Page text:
10 Places To Visit In Northeast India

Today, we’re going on an exciting journey to explore two amazing topics: rare American coins and incredible places in Northeast India.

10.Nathula Pass, Sikkim

Nathula Pass, nestled in the mesmerizing state of Sikkim, is a place of wonder and adventure. This high mountain pass sits at an altitude of 14,140 feet above sea level, making it one of the highest drivable passes in the world. Surrounded by majestic snow-capped peaks and adorned with prayer flags fluttering in the wind, Nathula Pass is a sight to behold.

9.Tsomgo Lake, Sikkim

Tsomgo Lake, also known as Changu Lake, is a gem hidden amidst the towering mountains of Sikkim. This glacial lake, situated at an altitude of 12,313 feet, captivates visitors with its pristine blue waters reflecting the surrounding peaks. Legend has it that the lake’s name, Tsomgo, means “source of the lake” in the Bhutia language.

As we gaze upon the tranquil waters of Tsomgo Lake, surrounded by alpine forests and meadows adorned with colorful blooms, we can’t help but feel a sense of peace and awe at the beauty of nature.

8.Ziro Valley, Arunachal Pradesh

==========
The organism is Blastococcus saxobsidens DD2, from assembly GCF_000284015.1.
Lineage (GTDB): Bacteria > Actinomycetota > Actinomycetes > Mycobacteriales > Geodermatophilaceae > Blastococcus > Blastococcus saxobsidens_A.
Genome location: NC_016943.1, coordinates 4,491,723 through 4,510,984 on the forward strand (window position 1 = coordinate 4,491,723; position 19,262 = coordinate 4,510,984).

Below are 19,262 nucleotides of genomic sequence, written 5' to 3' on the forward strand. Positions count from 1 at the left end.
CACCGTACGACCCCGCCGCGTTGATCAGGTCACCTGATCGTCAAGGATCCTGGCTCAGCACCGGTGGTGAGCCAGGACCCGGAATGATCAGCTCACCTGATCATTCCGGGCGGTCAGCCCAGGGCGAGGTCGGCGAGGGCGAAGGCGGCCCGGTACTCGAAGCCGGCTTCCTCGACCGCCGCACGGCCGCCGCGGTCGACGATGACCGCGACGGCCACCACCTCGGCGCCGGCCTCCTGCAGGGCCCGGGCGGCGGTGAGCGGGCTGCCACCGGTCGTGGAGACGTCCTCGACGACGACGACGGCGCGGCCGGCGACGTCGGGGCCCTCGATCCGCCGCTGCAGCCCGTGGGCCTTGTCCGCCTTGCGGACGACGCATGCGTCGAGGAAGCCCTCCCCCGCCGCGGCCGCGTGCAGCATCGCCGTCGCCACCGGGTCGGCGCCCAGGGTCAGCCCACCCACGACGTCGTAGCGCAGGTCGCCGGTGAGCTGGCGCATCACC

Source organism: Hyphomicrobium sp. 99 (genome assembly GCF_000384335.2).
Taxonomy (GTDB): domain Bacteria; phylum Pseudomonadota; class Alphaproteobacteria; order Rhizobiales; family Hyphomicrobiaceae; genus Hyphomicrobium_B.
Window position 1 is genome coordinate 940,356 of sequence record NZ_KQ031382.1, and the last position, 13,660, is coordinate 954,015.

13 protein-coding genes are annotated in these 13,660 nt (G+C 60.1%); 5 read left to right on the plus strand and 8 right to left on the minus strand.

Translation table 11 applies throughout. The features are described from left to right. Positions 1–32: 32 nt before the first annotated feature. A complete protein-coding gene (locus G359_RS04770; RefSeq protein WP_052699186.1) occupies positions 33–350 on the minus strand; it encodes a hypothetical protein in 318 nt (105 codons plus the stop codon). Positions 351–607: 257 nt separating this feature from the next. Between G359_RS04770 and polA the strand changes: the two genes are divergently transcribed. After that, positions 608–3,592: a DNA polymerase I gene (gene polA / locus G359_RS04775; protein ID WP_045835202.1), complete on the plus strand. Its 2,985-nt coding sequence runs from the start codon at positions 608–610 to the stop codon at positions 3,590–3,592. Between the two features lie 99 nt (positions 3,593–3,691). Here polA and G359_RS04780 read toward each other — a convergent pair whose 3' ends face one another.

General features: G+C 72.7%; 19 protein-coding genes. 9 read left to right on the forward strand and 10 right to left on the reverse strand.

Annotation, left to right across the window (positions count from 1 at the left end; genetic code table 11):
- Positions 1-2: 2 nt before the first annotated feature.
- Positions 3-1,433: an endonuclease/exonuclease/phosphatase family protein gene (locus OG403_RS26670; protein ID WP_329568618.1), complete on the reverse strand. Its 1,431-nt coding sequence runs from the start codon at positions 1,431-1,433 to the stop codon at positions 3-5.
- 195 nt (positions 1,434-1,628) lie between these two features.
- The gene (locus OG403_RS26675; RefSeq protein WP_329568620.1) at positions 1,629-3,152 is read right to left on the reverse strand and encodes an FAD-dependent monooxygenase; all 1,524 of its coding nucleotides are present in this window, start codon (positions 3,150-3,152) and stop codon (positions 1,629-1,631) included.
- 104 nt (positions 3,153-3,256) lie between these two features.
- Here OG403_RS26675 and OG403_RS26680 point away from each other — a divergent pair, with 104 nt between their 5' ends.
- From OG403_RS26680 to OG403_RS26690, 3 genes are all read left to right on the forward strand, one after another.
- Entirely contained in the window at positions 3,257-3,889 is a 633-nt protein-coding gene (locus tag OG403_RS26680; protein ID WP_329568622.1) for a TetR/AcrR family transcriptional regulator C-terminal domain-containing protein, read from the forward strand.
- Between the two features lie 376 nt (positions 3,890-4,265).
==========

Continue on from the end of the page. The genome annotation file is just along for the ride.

Nestled amidst the verdant landscapes of Arunachal Pradesh, Ziro Valley is a haven of tranquility and cultural richness. This picturesque valley, located at an elevation of 5,754 feet above sea level, is renowned for its breathtaking beauty and unique tribal heritage.

As we wander through the lush greenery of Ziro Valley, we’re greeted by the sight of terraced rice fields stretching across the horizon, punctuated by quaint villages adorned with traditional bamboo houses. The Apatani tribe, known for their sustainable farming practices and distinctive facial tattoos, call this valley home, adding to its cultural allure.

7.Cherrapunji and Mawsynram, Meghalaya

Prepare to be enchanted as we journey to the land of clouds and rain, Meghalaya, home to two of the wettest places on Earth: Cherrapunji and Mawsynram. These magical destinations, shrouded in mist and lush greenery, are a testament to the awe-inspiring power of nature.

Cherrapunji, known locally as Sohra, holds the title of being the wettest place on Earth, where raindrops dance upon the landscape in a mesmerizing symphony. Cascading waterfalls, such as the iconic Nohkalikai Falls, plunge from towering cliffs into emerald pools below, creating a scene of unparalleled beauty.

Not far away lies Mawsynram, a quaint village drenched in the gentle embrace of perpetual rain. Here, every drop of rain is cherished, nurturing the verdant landscapes and giving life to a myriad of flora and fauna.

6.Mawlynnong Village, Meghalaya